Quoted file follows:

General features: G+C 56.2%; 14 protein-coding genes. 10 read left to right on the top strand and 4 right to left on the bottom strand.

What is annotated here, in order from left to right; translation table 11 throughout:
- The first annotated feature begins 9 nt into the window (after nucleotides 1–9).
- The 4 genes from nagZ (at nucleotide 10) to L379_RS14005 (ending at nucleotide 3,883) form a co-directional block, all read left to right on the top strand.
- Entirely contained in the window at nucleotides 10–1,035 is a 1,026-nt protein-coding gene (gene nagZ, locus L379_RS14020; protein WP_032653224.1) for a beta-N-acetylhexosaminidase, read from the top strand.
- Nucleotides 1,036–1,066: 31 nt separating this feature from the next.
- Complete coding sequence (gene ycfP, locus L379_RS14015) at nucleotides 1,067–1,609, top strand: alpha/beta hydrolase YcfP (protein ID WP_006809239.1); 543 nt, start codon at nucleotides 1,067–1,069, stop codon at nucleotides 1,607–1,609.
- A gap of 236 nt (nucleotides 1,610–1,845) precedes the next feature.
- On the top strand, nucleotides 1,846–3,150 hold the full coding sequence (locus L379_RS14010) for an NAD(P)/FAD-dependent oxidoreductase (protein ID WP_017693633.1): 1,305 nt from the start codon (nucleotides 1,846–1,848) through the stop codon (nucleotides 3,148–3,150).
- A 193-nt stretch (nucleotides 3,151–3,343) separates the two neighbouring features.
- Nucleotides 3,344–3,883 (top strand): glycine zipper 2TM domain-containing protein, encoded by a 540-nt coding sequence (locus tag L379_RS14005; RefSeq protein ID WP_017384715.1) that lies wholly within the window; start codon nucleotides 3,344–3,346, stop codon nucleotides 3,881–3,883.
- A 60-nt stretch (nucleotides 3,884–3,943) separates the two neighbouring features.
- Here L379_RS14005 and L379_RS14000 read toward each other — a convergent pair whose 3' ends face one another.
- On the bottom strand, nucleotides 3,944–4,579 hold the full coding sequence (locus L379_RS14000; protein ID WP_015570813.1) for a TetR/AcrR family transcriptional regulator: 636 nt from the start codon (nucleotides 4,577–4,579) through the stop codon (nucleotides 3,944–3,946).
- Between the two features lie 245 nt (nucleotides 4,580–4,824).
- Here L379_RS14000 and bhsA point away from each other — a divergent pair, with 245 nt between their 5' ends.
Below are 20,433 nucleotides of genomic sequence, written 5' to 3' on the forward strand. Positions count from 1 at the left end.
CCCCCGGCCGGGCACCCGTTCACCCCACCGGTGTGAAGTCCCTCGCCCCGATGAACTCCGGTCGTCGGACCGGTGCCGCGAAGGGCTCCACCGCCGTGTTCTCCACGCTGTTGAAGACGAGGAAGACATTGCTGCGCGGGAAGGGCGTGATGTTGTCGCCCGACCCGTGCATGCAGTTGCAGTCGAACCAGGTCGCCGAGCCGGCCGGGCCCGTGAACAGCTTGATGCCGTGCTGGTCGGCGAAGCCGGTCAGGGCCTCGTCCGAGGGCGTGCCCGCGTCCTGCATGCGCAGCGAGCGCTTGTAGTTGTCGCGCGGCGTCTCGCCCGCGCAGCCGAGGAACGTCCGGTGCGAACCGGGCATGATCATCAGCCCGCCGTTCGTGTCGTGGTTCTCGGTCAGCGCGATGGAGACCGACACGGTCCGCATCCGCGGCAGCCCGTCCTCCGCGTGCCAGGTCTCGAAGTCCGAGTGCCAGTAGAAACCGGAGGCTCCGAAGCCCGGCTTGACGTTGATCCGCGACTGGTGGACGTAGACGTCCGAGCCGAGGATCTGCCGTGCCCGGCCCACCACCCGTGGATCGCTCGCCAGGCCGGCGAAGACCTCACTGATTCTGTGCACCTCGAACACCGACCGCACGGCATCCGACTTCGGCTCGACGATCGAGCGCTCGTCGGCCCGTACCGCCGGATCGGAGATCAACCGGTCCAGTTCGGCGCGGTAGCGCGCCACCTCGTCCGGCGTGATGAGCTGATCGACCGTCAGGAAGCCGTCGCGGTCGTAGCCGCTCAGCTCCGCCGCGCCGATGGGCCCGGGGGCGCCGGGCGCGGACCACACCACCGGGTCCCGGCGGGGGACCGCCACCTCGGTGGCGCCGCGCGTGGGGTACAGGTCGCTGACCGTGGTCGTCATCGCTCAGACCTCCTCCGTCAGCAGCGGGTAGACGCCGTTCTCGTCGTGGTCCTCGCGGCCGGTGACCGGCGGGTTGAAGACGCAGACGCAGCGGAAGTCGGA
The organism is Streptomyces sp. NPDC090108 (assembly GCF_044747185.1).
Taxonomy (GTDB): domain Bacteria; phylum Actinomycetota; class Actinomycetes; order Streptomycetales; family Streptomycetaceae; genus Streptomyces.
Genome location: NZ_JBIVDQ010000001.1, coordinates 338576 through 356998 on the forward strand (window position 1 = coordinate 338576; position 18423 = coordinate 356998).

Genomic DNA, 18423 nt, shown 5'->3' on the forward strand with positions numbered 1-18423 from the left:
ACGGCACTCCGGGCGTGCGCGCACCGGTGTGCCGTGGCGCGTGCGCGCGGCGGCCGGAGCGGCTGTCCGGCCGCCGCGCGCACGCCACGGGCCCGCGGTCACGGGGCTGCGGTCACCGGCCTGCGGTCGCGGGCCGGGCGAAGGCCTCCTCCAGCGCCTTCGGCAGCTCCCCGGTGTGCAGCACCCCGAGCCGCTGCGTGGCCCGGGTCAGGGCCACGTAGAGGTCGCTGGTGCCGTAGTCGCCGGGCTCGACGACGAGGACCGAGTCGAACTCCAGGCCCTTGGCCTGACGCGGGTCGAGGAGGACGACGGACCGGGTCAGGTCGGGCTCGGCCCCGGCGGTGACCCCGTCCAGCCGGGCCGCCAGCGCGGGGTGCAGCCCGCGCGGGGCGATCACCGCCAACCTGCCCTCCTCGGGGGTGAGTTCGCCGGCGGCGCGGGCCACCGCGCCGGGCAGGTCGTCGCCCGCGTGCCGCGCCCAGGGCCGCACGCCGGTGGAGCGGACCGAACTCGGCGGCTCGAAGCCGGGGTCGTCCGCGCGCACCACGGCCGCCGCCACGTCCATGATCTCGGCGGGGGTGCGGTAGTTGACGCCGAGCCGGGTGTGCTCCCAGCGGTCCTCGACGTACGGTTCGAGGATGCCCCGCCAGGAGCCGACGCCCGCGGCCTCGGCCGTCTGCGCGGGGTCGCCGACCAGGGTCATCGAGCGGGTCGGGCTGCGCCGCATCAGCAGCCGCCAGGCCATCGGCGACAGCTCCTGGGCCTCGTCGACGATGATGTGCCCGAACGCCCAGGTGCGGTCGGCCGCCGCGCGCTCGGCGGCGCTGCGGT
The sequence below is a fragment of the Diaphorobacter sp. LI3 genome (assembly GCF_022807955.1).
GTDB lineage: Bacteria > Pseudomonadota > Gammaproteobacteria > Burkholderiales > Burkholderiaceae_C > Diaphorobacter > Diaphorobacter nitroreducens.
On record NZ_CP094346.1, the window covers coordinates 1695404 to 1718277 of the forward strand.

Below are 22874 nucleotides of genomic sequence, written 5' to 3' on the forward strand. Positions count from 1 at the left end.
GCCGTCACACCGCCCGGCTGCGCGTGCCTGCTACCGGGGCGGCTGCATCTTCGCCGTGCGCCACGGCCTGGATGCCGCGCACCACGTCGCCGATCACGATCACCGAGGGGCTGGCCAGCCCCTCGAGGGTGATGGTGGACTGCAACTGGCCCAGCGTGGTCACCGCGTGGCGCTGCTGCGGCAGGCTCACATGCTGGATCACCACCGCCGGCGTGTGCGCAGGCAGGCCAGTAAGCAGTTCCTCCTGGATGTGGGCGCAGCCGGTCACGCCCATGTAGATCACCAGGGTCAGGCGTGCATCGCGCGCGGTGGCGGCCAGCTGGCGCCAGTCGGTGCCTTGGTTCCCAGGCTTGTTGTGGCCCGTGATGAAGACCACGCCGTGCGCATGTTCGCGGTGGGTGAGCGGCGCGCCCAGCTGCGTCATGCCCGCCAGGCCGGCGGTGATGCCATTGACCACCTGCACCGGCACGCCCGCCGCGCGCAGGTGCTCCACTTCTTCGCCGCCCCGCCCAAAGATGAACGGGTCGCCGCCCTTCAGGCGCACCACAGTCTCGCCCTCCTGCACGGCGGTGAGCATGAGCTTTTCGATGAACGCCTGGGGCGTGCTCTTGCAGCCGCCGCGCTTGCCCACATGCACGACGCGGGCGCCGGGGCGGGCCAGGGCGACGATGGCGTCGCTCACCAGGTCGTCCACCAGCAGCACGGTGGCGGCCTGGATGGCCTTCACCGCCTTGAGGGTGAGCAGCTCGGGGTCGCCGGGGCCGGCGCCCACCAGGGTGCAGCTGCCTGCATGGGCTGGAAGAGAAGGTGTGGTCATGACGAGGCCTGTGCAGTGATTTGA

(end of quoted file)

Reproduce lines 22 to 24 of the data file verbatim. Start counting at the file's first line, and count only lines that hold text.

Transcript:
Genomic DNA, 18423 nt, shown 5'->3' on the forward strand with positions numbered 1-18423 from the left:
ACGGCACTCCGGGCGTGCGCGCACCGGTGTGCCGTGGCGCGTGCGCGCGGCGGCCGGAGCGGCTGTCCGGCCGCCGCGCGCACGCCACGGGCCCGCGGTCACGGGGCTGCGGTCACCGGCCTGCGGTCGCGGGCCGGGCGAAGGCCTCCTCCAGCGCCTTCGGCAGCTCCCCGGTGTGCAGCACCCCGAGCCGCTGCGTGGCCCGGGTCAGGGCCACGTAGAGGTCGCTGGTGCCGTAGTCGCCGGGCTCGACGACGAGGACCGAGTCGAACTCCAGGCCCTTGGCCTGACGCGGGTCGAGGAGGACGACGGACCGGGTCAGGTCGGGCTCGGCCCCGGCGGTGACCCCGTCCAGCCGGGCCGCCAGCGCGGGGTGCAGCCCGCGCGGGGCGATCACCGCCAACCTGCCCTCCTCGGGGGTGAGTTCGCCGGCGGCGCGGGCCACCGCGCCGGGCAGGTCGTCGCCCGCGTGCCGCGCCCAGGGCCGCACGCCGGTGGAGCGGACCGAACTCGGCGGCTCGAAGCCGGGGTCGTCCGCGCGCACCACGGCCGCCGCCACGTCCATGATCTCGGCGGGGGTGCGGTAGTTGACGCCGAGCCGGGTGTGCTCCCAGCGGTCCTCGACGTACGGTTCGAGGATGCCCCGCCAGGAGCCGACGCCCGCGGCCTCGGCCGTCTGCGCGGGGTCGCCGACCAGGGTCATCGAGCGGGTCGGGCTGCGCCGCATCAGCAGCCGCCAGGCCATCGGCGACAGCTCCTGGGCCTCGTCGACGATGATGTGCCCGAACGCCCAGGTGCGGTCGGCCGCCGCGCGCTCGGCGGCGCTGCGGT
The sequence below is a fragment of the Diaphorobacter sp. LI3 genome (assembly GCF_022807955.1).